When technology analyst group Gartner recently asserted that “80 percent of active Internet users (and Fortune 500 companies) will have a ‘second life’, but not necessarily in Second Life” by 2011, a lot of people jumped the gun and assumed 8 out of 10 of all Net users would be in a virtual world in four short years. Not exactly, Gartner Chief of Research Steve Prentice tells us. “Firstly,” says Prentice, “this statement refers to ‘active’ Internet users– a subtlety missed in much of the subsequent reporting.”
Their actual estimate, as it turns out, is decidedly less expansive, but about as impressive, and that’s by conscious choice. The statement was meant, says Prentice, as “a wake-up call to the CIO and CEOS out there that this is not a game, just sort of messing around. It’s interesting [and] we think it’s going to big.”
By “active”, Gartner is referring to “people who are heavyweight Net users.” And by their definition, all of them are broadband users. “They’re my kids, to be honest, back from school, right onto MySpace.” That in mind, the estimate is actually that 50-60 million Net users will participate in a virtual world by 2011. “Doesn’t seem totally outrageous to me,” says Prentice.
Considering the largest existing worlds, including South Korea’s Cyworld, and its 20 million uniques, World of Warcraft with its 8 million subscribers, and Europe’s Habbo Hotel with its own 7 million regular users, that guess is actually on the conservative side. (While researching another story, Lisa Cosmas Hanson of Chinese game market analyst Niko Partners told me she estimates 26 million online world users by 2011 in China alone.)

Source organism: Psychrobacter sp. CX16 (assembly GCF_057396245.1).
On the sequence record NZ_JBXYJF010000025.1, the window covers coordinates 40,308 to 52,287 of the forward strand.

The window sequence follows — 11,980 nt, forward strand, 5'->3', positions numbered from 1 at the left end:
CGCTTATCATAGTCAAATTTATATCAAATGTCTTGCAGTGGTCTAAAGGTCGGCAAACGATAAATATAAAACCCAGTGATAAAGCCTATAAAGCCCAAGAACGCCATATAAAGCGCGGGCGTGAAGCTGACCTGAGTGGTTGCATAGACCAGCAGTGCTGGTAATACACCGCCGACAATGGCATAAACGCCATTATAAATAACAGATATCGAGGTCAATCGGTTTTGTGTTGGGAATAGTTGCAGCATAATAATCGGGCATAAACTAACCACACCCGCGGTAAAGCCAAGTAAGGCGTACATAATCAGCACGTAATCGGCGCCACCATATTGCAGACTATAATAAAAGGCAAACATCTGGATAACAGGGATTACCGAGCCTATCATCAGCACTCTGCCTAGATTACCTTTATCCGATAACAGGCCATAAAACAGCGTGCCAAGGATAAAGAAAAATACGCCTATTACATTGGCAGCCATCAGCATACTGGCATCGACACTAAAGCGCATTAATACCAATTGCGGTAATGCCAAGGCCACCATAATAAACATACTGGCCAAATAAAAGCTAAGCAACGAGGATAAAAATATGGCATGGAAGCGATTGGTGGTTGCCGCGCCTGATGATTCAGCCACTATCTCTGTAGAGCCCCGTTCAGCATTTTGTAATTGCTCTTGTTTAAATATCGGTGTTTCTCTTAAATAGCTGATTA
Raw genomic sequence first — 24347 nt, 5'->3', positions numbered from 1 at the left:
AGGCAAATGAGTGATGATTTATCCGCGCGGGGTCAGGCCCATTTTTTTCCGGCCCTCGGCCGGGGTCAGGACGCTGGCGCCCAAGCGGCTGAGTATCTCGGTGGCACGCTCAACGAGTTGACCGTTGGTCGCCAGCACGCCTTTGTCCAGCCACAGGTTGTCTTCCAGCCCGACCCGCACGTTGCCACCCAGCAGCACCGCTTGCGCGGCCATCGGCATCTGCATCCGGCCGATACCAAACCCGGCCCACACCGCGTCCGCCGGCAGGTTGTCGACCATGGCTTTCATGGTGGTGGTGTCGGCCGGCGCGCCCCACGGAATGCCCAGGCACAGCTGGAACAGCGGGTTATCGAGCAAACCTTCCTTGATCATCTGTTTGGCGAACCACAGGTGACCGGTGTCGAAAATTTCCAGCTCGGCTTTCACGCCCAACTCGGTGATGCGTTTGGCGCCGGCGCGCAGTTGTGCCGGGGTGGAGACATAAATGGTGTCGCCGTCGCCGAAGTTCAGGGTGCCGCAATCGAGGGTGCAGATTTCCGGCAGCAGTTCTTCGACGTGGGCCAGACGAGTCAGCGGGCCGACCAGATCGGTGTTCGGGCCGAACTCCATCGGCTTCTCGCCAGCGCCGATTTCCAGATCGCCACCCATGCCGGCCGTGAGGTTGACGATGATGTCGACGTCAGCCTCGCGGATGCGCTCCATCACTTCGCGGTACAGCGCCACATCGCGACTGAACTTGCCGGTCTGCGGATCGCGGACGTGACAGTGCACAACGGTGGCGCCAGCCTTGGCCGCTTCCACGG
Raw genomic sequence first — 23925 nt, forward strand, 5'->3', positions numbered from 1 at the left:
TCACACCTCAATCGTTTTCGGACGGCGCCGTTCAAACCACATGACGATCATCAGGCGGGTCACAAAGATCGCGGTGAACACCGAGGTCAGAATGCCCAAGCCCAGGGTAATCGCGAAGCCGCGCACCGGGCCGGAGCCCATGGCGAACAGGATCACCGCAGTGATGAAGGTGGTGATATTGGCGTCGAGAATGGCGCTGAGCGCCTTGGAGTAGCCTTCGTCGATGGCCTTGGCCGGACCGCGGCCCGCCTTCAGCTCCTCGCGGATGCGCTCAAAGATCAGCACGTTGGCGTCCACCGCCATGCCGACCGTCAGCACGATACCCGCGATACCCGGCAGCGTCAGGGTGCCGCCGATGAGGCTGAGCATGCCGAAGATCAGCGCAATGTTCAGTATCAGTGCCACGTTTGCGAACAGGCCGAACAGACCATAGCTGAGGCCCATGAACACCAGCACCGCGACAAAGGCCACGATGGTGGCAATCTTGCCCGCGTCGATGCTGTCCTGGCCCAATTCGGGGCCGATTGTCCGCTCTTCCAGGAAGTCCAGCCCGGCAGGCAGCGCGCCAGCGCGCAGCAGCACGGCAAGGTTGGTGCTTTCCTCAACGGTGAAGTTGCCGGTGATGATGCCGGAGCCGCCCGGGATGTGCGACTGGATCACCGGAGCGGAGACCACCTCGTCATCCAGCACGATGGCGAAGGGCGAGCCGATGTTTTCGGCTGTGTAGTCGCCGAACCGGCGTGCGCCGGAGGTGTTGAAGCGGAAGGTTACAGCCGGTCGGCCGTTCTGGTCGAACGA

To arrive at that figure, Prentice considered numerous variables, chief among them these five:
* Upward growth rates of existing worlds and social networks like MySpace.
* Usage patterns of current online world users (“Especially in the teen and young adult area…”)
* General computer game usage (Gartner cites a recent Entertainment Software Association report indicating that 69% of US head of households already play computer games.)
* Penetration and growth of Internet-enabled notebooks in this generation and spread of easily accessible wireless Internet.
* Involvement by major firms like IBM in virtual worlds, coupled to metaverse consulting groups to serve them there. (“[T]his reflects both a growing interest from their client base, and will result in growing pressures (and competencies) to accelerate the move by corporate users into the virtual worlds space.”)
Surprising to me at least, Prentice believes most virtual worlds of 2011 will not be console-based, and that they’ll primarily remain a PC-centric platform. But he thinks it’s possible we’ll see metaverses accessible through phones and PDAs by then. (”Never say never: people said they’d never watch movies on a phone, and they do.”)
Another surprise is that Prentice thinks none of the existing virtual worlds will dominate four years from now– hence the “‘second life’, but not necessarily in Second Life” qualification. At this point, he says, “Linden is [like] the AOL of the early Internet. The biggest ones don’t even exist yet.”